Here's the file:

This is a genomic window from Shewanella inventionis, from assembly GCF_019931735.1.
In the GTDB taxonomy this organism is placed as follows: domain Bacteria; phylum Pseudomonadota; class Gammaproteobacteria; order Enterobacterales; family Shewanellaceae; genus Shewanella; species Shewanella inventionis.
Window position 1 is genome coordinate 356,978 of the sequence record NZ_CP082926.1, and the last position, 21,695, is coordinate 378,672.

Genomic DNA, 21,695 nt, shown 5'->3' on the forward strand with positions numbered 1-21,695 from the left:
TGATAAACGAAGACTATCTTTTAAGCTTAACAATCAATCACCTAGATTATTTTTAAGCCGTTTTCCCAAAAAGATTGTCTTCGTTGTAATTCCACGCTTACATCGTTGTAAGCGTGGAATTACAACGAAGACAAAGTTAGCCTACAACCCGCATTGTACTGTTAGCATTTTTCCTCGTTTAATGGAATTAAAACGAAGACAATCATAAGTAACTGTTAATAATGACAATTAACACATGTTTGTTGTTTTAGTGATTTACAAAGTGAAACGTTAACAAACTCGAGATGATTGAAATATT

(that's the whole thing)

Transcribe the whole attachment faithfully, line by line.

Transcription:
This is a genomic window from Shewanella inventionis, from assembly GCF_019931735.1.
In the GTDB taxonomy this organism is placed as follows: domain Bacteria; phylum Pseudomonadota; class Gammaproteobacteria; order Enterobacterales; family Shewanellaceae; genus Shewanella; species Shewanella inventionis.
Window position 1 is genome coordinate 356,978 of the sequence record NZ_CP082926.1, and the last position, 21,695, is coordinate 378,672.

Genomic DNA, 21,695 nt, shown 5'->3' on the forward strand with positions numbered 1-21,695 from the left:
TGATAAACGAAGACTATCTTTTAAGCTTAACAATCAATCACCTAGATTATTTTTAAGCCGTTTTCCCAAAAAGATTGTCTTCGTTGTAATTCCACGCTTACATCGTTGTAAGCGTGGAATTACAACGAAGACAAAGTTAGCCTACAACCCGCATTGTACTGTTAGCATTTTTCCTCGTTTAATGGAATTAAAACGAAGACAATCATAAGTAACTGTTAATAATGACAATTAACACATGTTTGTTGTTTTAGTGATTTACAAAGTGAAACGTTAACAAACTCGAGATGATTGAAATATT